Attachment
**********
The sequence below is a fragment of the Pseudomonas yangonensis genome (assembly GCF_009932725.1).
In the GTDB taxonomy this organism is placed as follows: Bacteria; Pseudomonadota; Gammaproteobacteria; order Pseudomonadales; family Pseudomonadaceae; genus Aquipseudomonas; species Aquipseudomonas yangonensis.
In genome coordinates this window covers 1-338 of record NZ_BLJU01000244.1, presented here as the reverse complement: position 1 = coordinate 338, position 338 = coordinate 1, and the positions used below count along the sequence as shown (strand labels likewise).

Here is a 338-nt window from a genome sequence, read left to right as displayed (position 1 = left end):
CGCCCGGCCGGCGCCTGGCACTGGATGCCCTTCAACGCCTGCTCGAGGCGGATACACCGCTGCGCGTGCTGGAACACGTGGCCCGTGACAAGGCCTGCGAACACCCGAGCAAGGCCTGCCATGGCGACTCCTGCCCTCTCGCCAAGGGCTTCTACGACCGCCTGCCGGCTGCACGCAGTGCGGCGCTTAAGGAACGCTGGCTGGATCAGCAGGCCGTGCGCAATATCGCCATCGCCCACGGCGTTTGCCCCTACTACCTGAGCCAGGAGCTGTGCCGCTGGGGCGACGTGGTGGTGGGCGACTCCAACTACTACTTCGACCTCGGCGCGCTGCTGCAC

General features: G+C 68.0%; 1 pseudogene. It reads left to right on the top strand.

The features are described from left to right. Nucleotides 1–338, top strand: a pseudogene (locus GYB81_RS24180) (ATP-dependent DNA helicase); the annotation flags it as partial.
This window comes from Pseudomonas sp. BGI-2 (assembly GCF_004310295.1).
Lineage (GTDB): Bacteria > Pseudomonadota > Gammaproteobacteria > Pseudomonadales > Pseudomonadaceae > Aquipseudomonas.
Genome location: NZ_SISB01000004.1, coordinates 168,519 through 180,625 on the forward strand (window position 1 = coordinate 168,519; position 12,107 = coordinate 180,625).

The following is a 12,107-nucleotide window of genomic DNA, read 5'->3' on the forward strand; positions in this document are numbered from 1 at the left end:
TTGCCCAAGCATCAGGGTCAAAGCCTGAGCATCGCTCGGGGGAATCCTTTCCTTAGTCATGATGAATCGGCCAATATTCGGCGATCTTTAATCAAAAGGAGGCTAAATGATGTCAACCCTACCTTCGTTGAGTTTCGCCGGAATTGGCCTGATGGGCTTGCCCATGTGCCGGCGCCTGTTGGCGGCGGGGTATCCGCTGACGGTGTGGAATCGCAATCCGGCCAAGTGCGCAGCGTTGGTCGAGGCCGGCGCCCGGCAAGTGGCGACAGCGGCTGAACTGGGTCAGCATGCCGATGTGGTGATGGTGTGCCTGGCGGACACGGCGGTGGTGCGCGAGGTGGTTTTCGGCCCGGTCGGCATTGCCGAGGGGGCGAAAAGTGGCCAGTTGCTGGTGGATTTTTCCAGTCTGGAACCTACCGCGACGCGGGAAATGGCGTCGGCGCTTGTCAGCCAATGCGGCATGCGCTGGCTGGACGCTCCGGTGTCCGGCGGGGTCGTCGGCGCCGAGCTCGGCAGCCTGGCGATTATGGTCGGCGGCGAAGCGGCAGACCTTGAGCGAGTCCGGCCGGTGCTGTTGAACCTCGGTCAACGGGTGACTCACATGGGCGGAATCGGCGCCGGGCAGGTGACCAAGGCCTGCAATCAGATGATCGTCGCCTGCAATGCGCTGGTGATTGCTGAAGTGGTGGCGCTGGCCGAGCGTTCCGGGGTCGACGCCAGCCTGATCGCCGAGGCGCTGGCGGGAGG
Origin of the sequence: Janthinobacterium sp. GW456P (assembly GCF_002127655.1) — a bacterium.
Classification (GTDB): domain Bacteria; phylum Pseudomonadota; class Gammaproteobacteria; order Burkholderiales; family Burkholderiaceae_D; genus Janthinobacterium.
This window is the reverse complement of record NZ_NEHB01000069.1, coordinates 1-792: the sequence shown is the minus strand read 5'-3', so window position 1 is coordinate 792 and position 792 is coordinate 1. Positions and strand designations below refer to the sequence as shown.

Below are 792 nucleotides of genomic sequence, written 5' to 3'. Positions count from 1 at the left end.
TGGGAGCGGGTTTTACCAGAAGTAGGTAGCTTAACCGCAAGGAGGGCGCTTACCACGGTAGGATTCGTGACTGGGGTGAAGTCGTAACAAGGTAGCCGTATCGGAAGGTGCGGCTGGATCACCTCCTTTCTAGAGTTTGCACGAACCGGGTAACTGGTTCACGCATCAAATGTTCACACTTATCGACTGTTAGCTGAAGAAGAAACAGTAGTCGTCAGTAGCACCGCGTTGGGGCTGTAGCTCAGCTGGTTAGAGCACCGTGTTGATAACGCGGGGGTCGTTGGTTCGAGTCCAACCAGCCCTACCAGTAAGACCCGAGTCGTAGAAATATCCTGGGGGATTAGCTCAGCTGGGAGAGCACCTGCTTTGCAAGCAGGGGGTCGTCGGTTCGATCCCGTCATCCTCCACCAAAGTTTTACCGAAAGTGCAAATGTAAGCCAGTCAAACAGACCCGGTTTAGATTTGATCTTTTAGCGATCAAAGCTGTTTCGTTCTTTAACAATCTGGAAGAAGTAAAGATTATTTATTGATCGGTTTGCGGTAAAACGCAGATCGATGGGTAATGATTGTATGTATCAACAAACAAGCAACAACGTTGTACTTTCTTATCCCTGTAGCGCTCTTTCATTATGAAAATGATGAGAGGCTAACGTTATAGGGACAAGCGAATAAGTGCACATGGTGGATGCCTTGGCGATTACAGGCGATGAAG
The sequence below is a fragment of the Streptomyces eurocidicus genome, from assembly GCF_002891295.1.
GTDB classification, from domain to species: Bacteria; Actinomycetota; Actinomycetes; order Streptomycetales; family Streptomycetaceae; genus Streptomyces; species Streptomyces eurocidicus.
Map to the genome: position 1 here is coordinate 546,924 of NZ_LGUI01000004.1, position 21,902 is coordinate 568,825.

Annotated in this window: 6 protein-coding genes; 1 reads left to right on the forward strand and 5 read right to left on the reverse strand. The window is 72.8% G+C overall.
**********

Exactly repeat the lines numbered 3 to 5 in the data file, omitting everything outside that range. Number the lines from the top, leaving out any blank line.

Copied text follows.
In genome coordinates this window covers 1-338 of record NZ_BLJU01000244.1, presented here as the reverse complement: position 1 = coordinate 338, position 338 = coordinate 1, and the positions used below count along the sequence as shown (strand labels likewise).

Here is a 338-nt window from a genome sequence, read left to right as displayed (position 1 = left end):
CGCCCGGCCGGCGCCTGGCACTGGATGCCCTTCAACGCCTGCTCGAGGCGGATACACCGCTGCGCGTGCTGGAACACGTGGCCCGTGACAAGGCCTGCGAACACCCGAGCAAGGCCTGCCATGGCGACTCCTGCCCTCTCGCCAAGGGCTTCTACGACCGCCTGCCGGCTGCACGCAGTGCGGCGCTTAAGGAACGCTGGCTGGATCAGCAGGCCGTGCGCAATATCGCCATCGCCCACGGCGTTTGCCCCTACTACCTGAGCCAGGAGCTGTGCCGCTGGGGCGACGTGGTGGTGGGCGACTCCAACTACTACTTCGACCTCGGCGCGCTGCTGCAC